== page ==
The First Public Website Celebrates 25th Birthday
Alexander Neil / 5 years ago
Yesterday, we reached a big landmark in the history of the world wide web, the 25th birthday of the first public website to appear online. The site first came online on the 6th of August 1991, and unlike many websites which have come and gone, this one can still be viewed today!
For many younger users of the net, the website will seem very strange, bereft of fancy layouts, animations or social media buttons, instead being a simple page containing text and hyperlinks on a plain white background. The site itself is very straightforward and works as an explanation of the brand new websites, how they can be accessed and how those interested in the project could provide their own contributions. In effect, it was a proof of concept for websites.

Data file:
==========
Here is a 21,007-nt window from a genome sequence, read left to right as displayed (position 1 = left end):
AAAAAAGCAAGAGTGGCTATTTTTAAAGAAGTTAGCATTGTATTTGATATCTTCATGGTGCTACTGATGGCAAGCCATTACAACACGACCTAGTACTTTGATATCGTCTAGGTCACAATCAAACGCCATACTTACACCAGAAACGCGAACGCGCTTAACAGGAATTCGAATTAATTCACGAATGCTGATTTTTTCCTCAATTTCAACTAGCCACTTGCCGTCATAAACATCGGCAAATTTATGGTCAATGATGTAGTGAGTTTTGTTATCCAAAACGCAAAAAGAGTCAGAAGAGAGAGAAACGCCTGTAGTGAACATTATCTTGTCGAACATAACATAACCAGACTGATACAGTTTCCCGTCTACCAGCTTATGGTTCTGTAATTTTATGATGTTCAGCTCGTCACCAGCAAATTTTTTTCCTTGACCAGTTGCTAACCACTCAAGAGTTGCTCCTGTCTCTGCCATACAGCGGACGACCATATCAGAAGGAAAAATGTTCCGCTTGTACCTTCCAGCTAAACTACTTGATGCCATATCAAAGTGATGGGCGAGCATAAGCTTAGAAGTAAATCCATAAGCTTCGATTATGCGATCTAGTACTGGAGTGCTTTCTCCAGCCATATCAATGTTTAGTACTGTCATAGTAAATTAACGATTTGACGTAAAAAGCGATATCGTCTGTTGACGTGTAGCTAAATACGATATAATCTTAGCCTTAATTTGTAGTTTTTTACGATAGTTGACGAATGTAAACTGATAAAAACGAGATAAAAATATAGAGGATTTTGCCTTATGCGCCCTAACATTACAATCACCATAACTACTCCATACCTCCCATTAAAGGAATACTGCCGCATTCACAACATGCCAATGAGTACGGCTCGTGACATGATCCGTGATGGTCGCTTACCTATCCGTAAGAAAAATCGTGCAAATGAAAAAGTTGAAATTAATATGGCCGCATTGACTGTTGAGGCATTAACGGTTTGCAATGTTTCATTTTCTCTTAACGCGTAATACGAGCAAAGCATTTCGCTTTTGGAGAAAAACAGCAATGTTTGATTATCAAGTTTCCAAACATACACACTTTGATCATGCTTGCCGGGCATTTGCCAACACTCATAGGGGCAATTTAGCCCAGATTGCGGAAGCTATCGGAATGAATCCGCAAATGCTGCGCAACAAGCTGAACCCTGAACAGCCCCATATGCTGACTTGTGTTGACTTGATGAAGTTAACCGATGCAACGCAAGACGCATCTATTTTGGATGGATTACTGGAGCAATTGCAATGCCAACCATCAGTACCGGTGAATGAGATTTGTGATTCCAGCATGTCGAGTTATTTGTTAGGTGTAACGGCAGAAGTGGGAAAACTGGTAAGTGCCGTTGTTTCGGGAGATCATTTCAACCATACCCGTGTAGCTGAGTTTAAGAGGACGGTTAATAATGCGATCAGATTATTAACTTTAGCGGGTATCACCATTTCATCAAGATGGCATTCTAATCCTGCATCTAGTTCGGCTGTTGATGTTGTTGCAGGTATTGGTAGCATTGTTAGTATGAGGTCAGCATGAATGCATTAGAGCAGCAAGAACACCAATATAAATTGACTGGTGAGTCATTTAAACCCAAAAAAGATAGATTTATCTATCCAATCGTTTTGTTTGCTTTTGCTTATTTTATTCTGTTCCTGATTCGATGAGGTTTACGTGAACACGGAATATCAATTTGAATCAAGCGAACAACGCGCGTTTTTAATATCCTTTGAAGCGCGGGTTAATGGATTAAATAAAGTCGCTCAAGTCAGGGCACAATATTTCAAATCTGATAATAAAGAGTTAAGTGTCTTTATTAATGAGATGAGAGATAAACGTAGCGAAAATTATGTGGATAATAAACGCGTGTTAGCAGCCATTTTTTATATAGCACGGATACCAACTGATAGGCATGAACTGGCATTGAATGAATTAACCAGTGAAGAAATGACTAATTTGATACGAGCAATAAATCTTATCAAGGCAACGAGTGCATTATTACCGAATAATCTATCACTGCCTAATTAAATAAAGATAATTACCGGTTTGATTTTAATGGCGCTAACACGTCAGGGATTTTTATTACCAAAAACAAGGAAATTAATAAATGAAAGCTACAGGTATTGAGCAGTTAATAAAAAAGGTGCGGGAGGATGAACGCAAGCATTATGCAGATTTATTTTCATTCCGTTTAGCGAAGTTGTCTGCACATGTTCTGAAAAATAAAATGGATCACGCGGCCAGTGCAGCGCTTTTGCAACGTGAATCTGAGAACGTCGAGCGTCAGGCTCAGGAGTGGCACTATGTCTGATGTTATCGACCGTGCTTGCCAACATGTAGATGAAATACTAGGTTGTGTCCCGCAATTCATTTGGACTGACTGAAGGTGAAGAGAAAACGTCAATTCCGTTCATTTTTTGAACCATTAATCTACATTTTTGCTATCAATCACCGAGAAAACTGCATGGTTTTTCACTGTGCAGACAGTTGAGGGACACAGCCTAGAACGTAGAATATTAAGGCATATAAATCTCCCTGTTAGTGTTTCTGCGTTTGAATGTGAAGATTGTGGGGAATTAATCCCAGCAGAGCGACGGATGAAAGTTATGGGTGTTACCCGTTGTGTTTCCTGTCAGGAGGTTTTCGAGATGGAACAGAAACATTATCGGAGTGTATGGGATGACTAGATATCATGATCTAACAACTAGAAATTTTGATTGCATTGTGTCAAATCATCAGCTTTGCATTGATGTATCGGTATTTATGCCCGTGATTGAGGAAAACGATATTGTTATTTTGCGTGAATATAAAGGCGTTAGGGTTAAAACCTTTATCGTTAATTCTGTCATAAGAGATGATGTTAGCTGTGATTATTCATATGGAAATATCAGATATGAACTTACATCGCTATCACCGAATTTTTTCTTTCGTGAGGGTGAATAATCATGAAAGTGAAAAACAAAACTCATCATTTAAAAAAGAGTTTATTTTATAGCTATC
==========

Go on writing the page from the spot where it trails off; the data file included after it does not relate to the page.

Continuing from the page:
The concept of the web dates back to 1989 when Tim Berners-Lee began development on an idea that the fledgling global internet could be used to contain pages of information accessible by all. By late 1990, Berners-Lee had finished setting the groundwork for his idea, having developed now everyday technologies such as HTML (HyperText Markup Language), which is the language that websites are built on, HTTP (HyperText Transfer Protocol), one of the main standards for transmitting data across the net and URI (Uniform Resource Identifier) addresses that allow each site to have its own URL. The first site based on these technologies went live by the end of the year, but it took until the 6th of August a year later that Berners-Lee’s creation was shared outside of the European Organisation for Nuclear Research (CERN).
The rest, as they say, is history, but we should all look back and celebrate one of the creations that made our online world what it is today.